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Wednesday, August 30, 2023

Recents Failures and Success At Last With Bread-Baking

I've been baking bread from scratch for 35 years. You'd think I'd know a thing or two about making good bread dough. Apparently, that's not the case.

I don't have any photos of the failed bread batches, but I'll tell you briefly what's been happening with my dough. For the last few batches of bread, my dough has been sticky, requiring extra flour, and has failed to rise completely, showing signs of falling back before a full rise. The resulting loaves baked up pale, flattish, and chewy (according to my husband). I had run out of my white flour at about the same time my bread took a downward turn, one month ago. 

Last week's bread was no different, and I noticed I had to add quite a lot of extra flour to achieve a dough that I could form into loaves without sticking too much to the counter or my hands. I thought I was beginning to lose my mind. The recipe I had always followed was suddenly not working. I was thinking I'd lost count of the cups of flour or mis-measured the water, or didn't add enough sugar (effecting browning), or, or, or. . .

Today I started another batch of 3 loaves of part whole wheat, part white bread (per the recipe). I paid much more attention to amounts and counted precisely. I was definitely needing to add lots more flour. I had very carefully measured the water, so my thought was the flour was holding moisture grabbed from the air while in storage in the paper sack. So I added lots more flour, extra sugar, salt, and yeast. Since it was the white flour I thought may be causing trouble, I went heavy on the whole wheat flour in my additional amounts. I added the sugar, salt and yeast in proportion to the extra flour amount, based on the original recipe. A recipe that calls for 8 cups of flour ended up using more like 10 1/2 cups. So for the last month, I've been baking bread with flour out of proportion to the salt, sugar, and yeast, and loaves with more white flour than whole wheat.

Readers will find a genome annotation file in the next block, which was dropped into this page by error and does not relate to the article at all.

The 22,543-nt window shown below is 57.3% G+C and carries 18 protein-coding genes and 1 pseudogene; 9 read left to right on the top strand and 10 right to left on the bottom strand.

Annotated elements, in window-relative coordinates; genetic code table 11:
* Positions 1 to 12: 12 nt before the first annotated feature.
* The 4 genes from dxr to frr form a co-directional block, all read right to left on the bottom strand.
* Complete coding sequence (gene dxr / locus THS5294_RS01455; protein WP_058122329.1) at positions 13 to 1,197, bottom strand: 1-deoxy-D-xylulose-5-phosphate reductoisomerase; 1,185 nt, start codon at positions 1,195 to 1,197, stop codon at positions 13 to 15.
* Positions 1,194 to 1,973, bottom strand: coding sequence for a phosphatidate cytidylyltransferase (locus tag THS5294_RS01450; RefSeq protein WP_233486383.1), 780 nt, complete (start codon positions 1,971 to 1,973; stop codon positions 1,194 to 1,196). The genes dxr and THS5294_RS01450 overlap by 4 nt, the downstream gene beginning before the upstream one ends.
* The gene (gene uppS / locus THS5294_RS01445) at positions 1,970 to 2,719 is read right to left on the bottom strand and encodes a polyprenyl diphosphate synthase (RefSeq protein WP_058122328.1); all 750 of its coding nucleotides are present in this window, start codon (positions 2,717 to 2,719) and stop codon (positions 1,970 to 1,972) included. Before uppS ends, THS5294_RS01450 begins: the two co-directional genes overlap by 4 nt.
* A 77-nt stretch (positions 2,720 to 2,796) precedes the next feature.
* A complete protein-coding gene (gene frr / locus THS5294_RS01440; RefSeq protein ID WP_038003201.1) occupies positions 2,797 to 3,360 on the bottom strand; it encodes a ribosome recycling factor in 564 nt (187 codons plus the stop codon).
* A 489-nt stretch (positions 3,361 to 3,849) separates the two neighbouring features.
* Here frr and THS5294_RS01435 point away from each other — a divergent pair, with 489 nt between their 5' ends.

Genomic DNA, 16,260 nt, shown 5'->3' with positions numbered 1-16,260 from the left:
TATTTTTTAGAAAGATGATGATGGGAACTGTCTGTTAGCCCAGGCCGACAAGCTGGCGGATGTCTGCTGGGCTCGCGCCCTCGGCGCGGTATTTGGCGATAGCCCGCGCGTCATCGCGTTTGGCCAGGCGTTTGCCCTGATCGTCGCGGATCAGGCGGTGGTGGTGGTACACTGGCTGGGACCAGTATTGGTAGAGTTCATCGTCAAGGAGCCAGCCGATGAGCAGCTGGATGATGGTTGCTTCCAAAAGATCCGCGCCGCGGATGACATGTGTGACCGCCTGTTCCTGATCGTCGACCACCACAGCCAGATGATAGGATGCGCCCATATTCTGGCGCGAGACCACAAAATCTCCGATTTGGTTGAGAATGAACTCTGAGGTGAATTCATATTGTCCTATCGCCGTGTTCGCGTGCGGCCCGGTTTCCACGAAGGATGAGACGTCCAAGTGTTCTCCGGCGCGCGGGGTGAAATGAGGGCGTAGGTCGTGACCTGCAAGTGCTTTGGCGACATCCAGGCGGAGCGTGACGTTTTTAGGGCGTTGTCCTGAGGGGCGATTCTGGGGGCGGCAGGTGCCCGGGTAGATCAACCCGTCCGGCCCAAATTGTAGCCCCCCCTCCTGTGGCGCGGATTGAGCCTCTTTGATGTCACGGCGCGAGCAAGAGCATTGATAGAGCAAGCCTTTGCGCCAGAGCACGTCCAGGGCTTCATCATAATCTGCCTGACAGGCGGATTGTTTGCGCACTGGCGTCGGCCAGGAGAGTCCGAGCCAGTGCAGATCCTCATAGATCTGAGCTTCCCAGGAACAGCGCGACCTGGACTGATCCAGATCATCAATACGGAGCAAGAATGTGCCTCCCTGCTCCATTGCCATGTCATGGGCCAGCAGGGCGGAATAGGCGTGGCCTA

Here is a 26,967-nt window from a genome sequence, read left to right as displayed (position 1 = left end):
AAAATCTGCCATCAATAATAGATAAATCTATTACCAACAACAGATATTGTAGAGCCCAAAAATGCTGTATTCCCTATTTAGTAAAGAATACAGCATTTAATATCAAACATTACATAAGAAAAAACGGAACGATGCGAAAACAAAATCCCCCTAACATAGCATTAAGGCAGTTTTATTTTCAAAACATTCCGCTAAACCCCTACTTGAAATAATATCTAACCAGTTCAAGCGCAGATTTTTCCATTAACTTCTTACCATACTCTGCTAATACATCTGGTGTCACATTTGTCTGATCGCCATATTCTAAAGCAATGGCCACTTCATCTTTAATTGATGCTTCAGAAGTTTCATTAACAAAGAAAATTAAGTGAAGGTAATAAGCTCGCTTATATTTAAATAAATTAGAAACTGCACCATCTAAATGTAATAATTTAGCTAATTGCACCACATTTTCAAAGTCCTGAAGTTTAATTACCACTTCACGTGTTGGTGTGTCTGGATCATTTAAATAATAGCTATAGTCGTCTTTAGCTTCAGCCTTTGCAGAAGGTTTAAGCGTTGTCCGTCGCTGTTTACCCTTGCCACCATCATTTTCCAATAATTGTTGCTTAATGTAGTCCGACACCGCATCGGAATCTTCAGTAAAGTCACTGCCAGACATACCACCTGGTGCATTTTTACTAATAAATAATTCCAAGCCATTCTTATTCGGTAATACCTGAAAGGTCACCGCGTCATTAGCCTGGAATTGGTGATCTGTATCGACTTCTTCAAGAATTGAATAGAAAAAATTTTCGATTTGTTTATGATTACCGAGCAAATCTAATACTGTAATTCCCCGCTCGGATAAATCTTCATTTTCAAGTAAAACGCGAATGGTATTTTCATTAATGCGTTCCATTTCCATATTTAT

The final result for these 3 new loaves can be seen in the photo above. These are well-developed, fully-risen, browned loaves. I'll have to wait for my husband to give me the critique on texture and taste tomorrow, when he cuts into the first loaf.

Anyway, this frustration and experience prompted me to look into causes of sticky dough and poor rise with bread dough. Not only has moisture content of the flour likely been an issue, but the protein content of the white flour used may have played a part. Good bread dough relies on flour with a protein content of around 12.5 to 13+% protein. 

My white flour is all-purpose. The white flour I ran out of a month ago was a bread flour of much higher protein content. With my wacky diet, I'm not using much of our all-purpose flour, and we now have a surplus. I thought I'd use some of it in the bread. In years' past, I've made successful loaves of bread with half all-purpose, half-whole wheat bread. So I thought this would be okay. Only, I had used a different, more expensive brand of all-purpose flour than what I currently have on hand. And with recent loaves, my family had expressed interest in less whole wheat, more white flour bread. 

After doing a bit of math, I determined that my current all-purpose flour is about 10% protein. So, what I was doing was trying to make good bread with an average of about 11% protein content flour, between the lesser whole wheat and more all-purpose. The combination of added moisture drawn into my flour and a lower than ideal protein in the flour just sort of doomed my loaves.